Monday, July 22, 2013

Says I Got No Satisfaction, That's Why I Sing The Blues ( Bob Weir - "One More Saturday Night")

When I visited my kids at camp last week, I couldn’t help but note the irony, especially from my 13 year old daughter. At home, she would routinely complain that her bedroom isn’t big enough, her closet wasn’t big enough, the bathroom is too small to share with her younger sister and brother and she doesn’t have enough clothes. Sounds like a typical 13 year old girl, or at least a typical 13 year old girl that doesn’t really want for anything. At camp, she shares a room with 12 other girls, she sleeps on the bottom of a bunk bed, has four shelves, about 9 inches of closet space, shares a bathroom with 12 girls and two counselors, and couldn’t be happier. She has less room, less privacy, less clothes and in general seems quite satisfied. Now that is ironic!         
This week’s Parsha is Eikev. Here in his second discourse, Moshe explains to the new generation how the second set of tablets came into being. He explains how God forgave their parents of their idolatrous behavior in regards to the Eigel Zahav (Golden Calf), and all B’nai Yisroel must do essentially refrain from Idolatry, serve God, worship God, and the nation will be rewarded with water, grass and quality lives. Moshe also reminds B’nai Yisroel that they have nothing to fear when they enter into Canaan and conquer the land even though they maybe outnumbered, because God has already demonstrated that he will protect his people. He did so during the Yetziat Mitzrayim (Exodus), and as long as B’nai Yisroel keeps its side of the B’rit, God will continue to protect his people.

            However it is towards the end of the Parsha, that we encounter a possible answer from a passage of Torah that is familiar to many. V’Haya Im Tishma’u El Mitzvotai Asher Anochi M’tzaveh Etchem Hayom L’AhavahIt will be that if you hearken to My commandments that I command you today to love Hashem your God and to serve him with all you heart and with all your soul…(Deut. 11:13). This is the second paragraph of the Shema, a part of the daily prayers we say every Shacharit (morning service) and Ma’Ariv (evening service). In this second paragraph of the Shema, we are told that there is a reward for our obeying God’s commandments and there will be retribution for disobeying God’s commandments. Among the rewards is a phrase that, at first glance, does not seem like such a reward. V’Haya Im Tishma’u El Mitzvotai Asher Anochi M’tzaveh Etchem Hayom L’Ahavah Et Adonai Eloheichem Ul’Avdo B’Chol Levavchem Uv’chol  Nafshachem. V’Natati M’tar Artzechem B’Ito Yoreh Umalkosh V’Asaftah D’Ganecha V'Tiroshcha v’YitzharechaIt will be that if you hearken to My commandments that I command you today to love Hashem your God and to serve him with all your heart and with all your soul, then I shall provide rain for your Land in its proper time, the early and the late rains, that you may gather in your grain, your wine and your oil.  V’Natati Esev B’Sadcha Livhemtecha V’Achalta V’Savata – I shall provide grass in your field for your cattle and you will eat and be satisfied (Deut 11:15). Among the rewards is grass for our cattle and we will eat and be satisfied. The simple meaning of the verse suggests that we will eat the grass and or the cattle, but whatever we eat, we will be satisfied –v’Savatah. Satisfied implies that we will not be wanting for anything. Satisfied means fulfilled, content. How can the grass that God will make plentiful satisfy us. Rashi explains the verse as follows: When you are very prosperous, you must be very careful not to rebel against God, because man rejects God only when he is sated.”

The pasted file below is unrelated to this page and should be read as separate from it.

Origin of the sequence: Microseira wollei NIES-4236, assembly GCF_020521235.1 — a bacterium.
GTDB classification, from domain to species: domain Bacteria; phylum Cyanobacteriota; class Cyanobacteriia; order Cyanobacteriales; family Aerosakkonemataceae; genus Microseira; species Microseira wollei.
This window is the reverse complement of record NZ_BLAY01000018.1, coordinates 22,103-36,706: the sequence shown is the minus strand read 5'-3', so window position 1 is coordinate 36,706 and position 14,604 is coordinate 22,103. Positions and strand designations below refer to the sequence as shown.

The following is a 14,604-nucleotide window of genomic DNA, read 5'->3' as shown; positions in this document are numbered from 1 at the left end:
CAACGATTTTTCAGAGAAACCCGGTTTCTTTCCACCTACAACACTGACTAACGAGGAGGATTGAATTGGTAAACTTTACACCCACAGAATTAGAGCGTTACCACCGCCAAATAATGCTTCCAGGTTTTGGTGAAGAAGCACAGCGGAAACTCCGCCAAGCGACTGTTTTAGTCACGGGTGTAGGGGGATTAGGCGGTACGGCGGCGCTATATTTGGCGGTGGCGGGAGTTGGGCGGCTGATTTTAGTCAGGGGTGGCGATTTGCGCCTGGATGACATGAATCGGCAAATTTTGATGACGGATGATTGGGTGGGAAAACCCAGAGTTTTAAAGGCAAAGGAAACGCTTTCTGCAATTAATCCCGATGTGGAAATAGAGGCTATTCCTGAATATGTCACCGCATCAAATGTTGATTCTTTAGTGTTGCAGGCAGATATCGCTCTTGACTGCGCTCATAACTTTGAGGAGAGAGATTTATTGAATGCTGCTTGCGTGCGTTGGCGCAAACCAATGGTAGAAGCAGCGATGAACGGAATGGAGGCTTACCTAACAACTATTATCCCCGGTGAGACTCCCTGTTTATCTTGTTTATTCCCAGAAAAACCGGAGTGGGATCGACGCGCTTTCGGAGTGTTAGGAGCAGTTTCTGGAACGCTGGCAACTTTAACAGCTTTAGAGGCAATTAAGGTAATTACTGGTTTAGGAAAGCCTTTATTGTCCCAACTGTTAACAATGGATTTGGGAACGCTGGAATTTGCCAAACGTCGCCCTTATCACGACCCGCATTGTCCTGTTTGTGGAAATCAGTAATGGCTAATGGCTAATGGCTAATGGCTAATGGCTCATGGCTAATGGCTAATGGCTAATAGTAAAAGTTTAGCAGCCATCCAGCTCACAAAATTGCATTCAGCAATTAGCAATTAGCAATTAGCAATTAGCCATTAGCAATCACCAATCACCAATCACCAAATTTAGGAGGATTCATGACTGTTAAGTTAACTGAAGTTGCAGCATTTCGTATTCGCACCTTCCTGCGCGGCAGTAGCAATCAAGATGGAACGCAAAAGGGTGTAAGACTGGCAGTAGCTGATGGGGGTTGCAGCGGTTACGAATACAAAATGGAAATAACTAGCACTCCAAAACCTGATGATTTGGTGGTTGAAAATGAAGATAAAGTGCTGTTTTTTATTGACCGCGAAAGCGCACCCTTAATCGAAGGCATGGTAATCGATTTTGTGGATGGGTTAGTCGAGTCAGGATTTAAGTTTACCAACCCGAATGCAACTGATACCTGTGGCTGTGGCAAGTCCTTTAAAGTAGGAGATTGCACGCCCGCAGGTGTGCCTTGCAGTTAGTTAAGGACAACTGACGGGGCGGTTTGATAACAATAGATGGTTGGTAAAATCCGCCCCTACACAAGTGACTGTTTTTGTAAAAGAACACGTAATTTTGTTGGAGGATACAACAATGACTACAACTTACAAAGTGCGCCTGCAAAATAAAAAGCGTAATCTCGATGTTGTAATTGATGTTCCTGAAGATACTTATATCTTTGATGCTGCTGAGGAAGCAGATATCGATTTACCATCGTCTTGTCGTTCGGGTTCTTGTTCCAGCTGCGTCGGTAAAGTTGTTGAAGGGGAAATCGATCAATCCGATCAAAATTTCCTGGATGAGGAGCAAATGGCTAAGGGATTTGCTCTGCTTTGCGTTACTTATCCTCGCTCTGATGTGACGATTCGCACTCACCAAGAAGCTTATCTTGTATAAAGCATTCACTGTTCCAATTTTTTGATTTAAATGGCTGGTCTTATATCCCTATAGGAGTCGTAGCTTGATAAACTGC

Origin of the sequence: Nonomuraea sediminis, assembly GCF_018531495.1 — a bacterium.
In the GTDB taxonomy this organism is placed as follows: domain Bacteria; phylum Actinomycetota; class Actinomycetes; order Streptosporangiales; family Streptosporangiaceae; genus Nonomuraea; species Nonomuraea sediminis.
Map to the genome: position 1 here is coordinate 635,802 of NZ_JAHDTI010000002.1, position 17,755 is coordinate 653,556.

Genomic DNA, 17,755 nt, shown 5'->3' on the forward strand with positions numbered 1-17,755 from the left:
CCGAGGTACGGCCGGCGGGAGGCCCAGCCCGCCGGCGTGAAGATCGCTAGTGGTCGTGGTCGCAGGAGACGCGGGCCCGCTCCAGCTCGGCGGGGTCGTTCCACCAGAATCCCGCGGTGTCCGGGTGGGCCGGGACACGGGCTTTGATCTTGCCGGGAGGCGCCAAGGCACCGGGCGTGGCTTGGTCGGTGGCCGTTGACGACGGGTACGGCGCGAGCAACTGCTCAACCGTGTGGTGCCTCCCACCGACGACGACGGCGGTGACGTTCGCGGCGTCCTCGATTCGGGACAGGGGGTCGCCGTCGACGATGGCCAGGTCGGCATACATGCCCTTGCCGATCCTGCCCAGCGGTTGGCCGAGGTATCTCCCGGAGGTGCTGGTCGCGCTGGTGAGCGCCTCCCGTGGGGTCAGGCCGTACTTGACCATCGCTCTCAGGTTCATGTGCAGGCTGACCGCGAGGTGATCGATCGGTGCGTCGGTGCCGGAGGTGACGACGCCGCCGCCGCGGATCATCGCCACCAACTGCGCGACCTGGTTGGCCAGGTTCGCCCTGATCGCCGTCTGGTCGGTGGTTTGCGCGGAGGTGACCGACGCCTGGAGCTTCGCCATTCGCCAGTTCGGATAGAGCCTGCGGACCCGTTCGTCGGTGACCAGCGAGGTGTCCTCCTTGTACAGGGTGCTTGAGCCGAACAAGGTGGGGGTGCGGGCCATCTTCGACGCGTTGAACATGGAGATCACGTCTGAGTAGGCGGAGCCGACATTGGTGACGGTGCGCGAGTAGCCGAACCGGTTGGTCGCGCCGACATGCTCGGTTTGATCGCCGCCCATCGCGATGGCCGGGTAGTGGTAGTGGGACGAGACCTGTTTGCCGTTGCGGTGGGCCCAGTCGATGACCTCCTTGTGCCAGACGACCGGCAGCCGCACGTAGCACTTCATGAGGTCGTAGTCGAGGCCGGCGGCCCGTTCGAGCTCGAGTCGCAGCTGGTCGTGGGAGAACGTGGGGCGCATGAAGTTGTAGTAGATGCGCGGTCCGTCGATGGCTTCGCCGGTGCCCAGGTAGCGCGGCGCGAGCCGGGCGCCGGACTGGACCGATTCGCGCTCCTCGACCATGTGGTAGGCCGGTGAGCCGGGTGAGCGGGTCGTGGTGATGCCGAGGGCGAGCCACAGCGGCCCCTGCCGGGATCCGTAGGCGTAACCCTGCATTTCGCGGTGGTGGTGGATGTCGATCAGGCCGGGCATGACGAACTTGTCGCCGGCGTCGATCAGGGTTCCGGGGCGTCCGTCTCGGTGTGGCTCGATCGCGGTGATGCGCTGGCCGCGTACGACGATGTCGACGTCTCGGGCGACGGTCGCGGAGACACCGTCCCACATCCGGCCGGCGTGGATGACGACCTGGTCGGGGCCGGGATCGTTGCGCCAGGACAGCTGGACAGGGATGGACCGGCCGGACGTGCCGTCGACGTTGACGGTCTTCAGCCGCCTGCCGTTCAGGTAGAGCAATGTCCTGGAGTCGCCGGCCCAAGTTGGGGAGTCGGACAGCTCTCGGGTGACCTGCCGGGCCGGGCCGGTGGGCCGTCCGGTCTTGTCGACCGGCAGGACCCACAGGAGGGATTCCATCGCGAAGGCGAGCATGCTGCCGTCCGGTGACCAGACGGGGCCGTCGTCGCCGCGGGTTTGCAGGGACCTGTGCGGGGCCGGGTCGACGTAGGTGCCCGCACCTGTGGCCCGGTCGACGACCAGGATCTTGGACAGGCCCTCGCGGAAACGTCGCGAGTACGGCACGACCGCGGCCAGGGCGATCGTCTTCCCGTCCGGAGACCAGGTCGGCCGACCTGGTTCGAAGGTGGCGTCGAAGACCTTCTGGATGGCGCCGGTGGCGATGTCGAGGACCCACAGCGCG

When I asked her to compare the living conditions at home with the living conditions at camp, she looked at me as if I was a fool. She explained that she was with her friends, that she was doing so many amazing things and as a result didn’t need so many creature comforts.  I didn’t tell her, but it was quite evident to me, that spiritually she was flourishing and as a result she didn’t spend time “wanting”. She was satisfied with what she had.
            Rav Yitz

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